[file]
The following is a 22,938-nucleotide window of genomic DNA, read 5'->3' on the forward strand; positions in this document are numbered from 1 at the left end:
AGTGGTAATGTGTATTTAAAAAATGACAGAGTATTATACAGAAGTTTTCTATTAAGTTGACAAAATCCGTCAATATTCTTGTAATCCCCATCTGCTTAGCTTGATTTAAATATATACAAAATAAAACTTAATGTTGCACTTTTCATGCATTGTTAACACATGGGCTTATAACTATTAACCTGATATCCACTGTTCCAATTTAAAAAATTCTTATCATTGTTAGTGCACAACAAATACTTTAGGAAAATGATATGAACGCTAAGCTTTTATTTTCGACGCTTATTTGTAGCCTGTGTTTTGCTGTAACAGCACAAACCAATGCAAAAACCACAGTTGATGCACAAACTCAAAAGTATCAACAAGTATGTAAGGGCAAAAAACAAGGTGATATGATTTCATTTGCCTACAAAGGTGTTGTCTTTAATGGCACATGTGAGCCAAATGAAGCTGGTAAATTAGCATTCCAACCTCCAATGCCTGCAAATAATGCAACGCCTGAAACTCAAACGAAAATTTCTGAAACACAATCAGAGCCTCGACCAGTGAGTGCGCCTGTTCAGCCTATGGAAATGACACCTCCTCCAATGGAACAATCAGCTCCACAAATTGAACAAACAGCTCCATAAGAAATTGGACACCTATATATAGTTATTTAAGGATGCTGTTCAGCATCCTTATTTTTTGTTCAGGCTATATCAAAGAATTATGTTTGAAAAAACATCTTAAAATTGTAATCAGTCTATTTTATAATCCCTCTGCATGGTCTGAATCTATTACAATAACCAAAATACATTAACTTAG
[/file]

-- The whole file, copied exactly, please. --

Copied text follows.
The following is a 22,938-nucleotide window of genomic DNA, read 5'->3' on the forward strand; positions in this document are numbered from 1 at the left end:
AGTGGTAATGTGTATTTAAAAAATGACAGAGTATTATACAGAAGTTTTCTATTAAGTTGACAAAATCCGTCAATATTCTTGTAATCCCCATCTGCTTAGCTTGATTTAAATATATACAAAATAAAACTTAATGTTGCACTTTTCATGCATTGTTAACACATGGGCTTATAACTATTAACCTGATATCCACTGTTCCAATTTAAAAAATTCTTATCATTGTTAGTGCACAACAAATACTTTAGGAAAATGATATGAACGCTAAGCTTTTATTTTCGACGCTTATTTGTAGCCTGTGTTTTGCTGTAACAGCACAAACCAATGCAAAAACCACAGTTGATGCACAAACTCAAAAGTATCAACAAGTATGTAAGGGCAAAAAACAAGGTGATATGATTTCATTTGCCTACAAAGGTGTTGTCTTTAATGGCACATGTGAGCCAAATGAAGCTGGTAAATTAGCATTCCAACCTCCAATGCCTGCAAATAATGCAACGCCTGAAACTCAAACGAAAATTTCTGAAACACAATCAGAGCCTCGACCAGTGAGTGCGCCTGTTCAGCCTATGGAAATGACACCTCCTCCAATGGAACAATCAGCTCCACAAATTGAACAAACAGCTCCATAAGAAATTGGACACCTATATATAGTTATTTAAGGATGCTGTTCAGCATCCTTATTTTTTGTTCAGGCTATATCAAAGAATTATGTTTGAAAAAACATCTTAAAATTGTAATCAGTCTATTTTATAATCCCTCTGCATGGTCTGAATCTATTACAATAACCAAAATACATTAACTTAG